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County jobless rate on the rise

In another sign of how hard the nation’s economic meltdown is hitting the Southeast, unemployment rates ticked up across most of the region in October.

Marengo County’s rate jumped .4 points to 7 percent, the highest this year and nearly 3 percent higher than October 2007.

Officials said the jobs picture was consistent with the overall worsening of the national economy as a result of turmoil in the housing and financial markets.

At least two states, South Carolina and Tennessee, worried that the combination of more people being out of work and federal extensions of how long people can get assistance is draining the funds states use to pay unemployment benefits.

Experts said declines on Wall Street were also having an impact as some retirees seek to return to work after their nest eggs lost value.

“People who could afford not to work are now back in the labor force,” College of Charleston economist Frank Hefner said, adding that some people who retired after full careers have seen investments lose half their worth in a year.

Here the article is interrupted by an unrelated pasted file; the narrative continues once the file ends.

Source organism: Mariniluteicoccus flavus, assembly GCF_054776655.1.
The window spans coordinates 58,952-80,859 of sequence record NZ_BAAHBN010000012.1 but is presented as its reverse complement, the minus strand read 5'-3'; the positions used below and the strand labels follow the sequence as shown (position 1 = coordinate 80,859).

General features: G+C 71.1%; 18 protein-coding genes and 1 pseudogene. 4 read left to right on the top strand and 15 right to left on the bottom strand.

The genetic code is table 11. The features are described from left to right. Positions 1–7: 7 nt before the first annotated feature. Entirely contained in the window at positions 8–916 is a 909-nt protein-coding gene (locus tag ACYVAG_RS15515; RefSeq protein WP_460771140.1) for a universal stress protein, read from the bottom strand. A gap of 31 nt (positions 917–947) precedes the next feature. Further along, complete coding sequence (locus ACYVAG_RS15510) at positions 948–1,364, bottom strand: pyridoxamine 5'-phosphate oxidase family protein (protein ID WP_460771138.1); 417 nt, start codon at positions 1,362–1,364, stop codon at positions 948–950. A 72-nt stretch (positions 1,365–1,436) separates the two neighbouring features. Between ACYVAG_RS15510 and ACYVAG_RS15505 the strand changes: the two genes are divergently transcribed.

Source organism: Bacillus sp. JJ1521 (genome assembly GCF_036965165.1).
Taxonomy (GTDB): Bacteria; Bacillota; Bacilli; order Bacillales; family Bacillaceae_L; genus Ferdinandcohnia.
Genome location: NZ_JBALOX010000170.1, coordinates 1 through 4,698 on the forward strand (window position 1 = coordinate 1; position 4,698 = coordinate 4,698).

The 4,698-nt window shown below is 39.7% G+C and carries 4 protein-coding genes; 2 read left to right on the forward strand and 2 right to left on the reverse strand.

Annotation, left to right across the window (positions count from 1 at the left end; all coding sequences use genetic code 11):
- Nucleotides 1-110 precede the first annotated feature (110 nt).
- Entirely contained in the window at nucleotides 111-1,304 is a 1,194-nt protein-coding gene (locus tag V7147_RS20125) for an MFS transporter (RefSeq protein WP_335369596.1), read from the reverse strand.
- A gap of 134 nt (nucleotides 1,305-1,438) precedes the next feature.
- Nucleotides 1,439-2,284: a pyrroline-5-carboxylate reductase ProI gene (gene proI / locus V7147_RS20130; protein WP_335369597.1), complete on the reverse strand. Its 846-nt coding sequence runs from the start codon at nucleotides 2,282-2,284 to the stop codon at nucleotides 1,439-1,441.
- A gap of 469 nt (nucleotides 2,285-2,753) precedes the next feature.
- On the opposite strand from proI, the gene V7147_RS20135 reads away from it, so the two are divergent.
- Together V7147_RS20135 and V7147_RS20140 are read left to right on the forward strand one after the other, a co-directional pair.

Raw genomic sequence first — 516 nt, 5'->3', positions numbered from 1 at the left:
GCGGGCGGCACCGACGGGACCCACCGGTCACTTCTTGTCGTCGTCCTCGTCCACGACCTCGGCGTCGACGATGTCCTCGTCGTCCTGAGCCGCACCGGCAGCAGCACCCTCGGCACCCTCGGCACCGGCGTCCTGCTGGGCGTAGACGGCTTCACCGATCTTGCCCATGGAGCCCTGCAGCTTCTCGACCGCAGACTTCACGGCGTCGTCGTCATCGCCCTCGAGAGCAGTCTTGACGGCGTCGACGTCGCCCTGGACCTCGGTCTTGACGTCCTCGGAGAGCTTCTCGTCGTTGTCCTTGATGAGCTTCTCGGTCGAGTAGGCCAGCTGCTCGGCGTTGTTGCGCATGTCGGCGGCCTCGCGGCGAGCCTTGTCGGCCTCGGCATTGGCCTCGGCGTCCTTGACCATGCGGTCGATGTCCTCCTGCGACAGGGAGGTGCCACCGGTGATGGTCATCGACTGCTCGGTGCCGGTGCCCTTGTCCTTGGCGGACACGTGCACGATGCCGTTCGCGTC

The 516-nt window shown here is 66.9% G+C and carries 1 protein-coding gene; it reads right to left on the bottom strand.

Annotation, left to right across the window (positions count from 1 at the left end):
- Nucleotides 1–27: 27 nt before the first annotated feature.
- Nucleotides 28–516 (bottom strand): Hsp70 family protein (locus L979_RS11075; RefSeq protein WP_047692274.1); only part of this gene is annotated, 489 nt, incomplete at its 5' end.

In all, an additional 34 county residents found themselves out of work. Once November layoffs are factored in, Marengo’s jobless rate could approach 10 percent next month.

Alabama’s Industrial Relations director Tom Surtees said his state won’t raise employer contributions to the state unemployment fund next year because his state’s trust fund has nearly $400 million. The state is paying out less than $9 million a week in benefits.

Surtees and Gov. Bob Riley said Alabama is doing better than many other states because of new jobs recruited there in recent years, including Hyundai’s 3,000-employee plant in Montgomery that began producing Sonata sedans, Santa Fe SUVs and V6 engines in 2005.

“Alabama is not immune to the economic challenges facing our region and our nation, but we have been weathering this economic storm better than many states,” Riley said.

Note: The Associated Press contributed to this report.